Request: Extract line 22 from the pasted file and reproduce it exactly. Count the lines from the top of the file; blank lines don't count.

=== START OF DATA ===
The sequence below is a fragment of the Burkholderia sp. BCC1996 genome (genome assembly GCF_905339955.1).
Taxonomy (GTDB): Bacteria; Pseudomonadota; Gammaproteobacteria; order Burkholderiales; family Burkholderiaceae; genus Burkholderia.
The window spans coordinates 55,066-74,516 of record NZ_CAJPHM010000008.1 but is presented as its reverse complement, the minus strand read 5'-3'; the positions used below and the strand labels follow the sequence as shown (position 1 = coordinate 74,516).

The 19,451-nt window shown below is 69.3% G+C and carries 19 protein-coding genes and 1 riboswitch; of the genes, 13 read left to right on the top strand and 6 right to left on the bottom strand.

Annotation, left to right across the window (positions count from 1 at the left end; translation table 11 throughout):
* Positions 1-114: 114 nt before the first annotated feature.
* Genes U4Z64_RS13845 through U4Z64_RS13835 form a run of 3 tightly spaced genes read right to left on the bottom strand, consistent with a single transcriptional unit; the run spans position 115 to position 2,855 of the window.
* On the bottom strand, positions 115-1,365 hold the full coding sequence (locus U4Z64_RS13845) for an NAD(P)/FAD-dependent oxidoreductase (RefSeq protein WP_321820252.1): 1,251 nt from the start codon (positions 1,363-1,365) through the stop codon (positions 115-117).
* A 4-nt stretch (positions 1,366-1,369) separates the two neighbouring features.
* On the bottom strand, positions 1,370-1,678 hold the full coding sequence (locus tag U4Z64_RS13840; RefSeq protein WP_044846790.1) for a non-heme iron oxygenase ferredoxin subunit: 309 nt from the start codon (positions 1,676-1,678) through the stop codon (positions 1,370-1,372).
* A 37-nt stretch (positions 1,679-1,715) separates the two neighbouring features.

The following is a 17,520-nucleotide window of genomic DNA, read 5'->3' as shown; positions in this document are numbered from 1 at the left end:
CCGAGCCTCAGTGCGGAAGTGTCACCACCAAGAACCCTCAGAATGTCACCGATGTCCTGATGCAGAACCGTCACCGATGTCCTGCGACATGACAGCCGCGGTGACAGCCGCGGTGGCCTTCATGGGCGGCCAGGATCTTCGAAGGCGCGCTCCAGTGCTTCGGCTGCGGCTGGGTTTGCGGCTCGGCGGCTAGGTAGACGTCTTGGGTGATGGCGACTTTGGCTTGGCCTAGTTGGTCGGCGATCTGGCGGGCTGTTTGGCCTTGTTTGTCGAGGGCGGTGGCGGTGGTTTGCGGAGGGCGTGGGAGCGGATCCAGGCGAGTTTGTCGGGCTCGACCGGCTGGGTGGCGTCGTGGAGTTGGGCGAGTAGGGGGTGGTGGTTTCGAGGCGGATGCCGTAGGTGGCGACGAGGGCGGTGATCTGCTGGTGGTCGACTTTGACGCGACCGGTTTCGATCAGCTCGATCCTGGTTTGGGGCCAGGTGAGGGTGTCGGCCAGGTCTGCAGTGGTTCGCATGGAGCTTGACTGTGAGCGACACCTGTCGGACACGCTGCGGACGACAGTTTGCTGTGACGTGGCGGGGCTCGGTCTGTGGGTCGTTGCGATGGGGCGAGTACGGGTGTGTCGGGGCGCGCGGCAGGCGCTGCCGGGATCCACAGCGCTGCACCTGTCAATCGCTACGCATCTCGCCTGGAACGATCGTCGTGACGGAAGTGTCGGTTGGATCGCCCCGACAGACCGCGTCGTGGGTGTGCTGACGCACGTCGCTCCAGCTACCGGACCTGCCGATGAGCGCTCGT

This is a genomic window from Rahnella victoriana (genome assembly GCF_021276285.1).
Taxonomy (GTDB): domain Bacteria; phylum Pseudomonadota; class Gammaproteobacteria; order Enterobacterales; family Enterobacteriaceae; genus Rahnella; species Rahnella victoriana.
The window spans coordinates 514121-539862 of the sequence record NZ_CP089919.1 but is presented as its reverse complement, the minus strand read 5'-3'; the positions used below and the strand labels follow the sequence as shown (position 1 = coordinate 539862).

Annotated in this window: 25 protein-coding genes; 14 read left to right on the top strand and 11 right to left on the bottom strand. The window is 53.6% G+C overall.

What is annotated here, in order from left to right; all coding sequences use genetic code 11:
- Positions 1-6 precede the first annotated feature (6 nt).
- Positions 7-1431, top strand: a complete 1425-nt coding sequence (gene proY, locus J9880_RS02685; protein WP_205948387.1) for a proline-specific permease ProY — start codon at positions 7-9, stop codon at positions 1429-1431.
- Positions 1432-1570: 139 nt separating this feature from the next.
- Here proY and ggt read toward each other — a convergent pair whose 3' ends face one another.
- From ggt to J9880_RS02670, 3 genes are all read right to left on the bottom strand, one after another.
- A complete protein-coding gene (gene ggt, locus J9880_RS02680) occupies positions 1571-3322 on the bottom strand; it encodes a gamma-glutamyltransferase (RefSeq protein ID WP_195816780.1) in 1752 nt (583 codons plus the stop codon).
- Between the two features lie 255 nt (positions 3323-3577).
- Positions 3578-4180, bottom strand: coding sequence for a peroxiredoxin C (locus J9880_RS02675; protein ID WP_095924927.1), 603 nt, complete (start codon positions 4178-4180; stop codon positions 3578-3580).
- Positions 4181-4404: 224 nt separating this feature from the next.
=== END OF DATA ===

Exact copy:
- Here proY and ggt read toward each other — a convergent pair whose 3' ends face one another.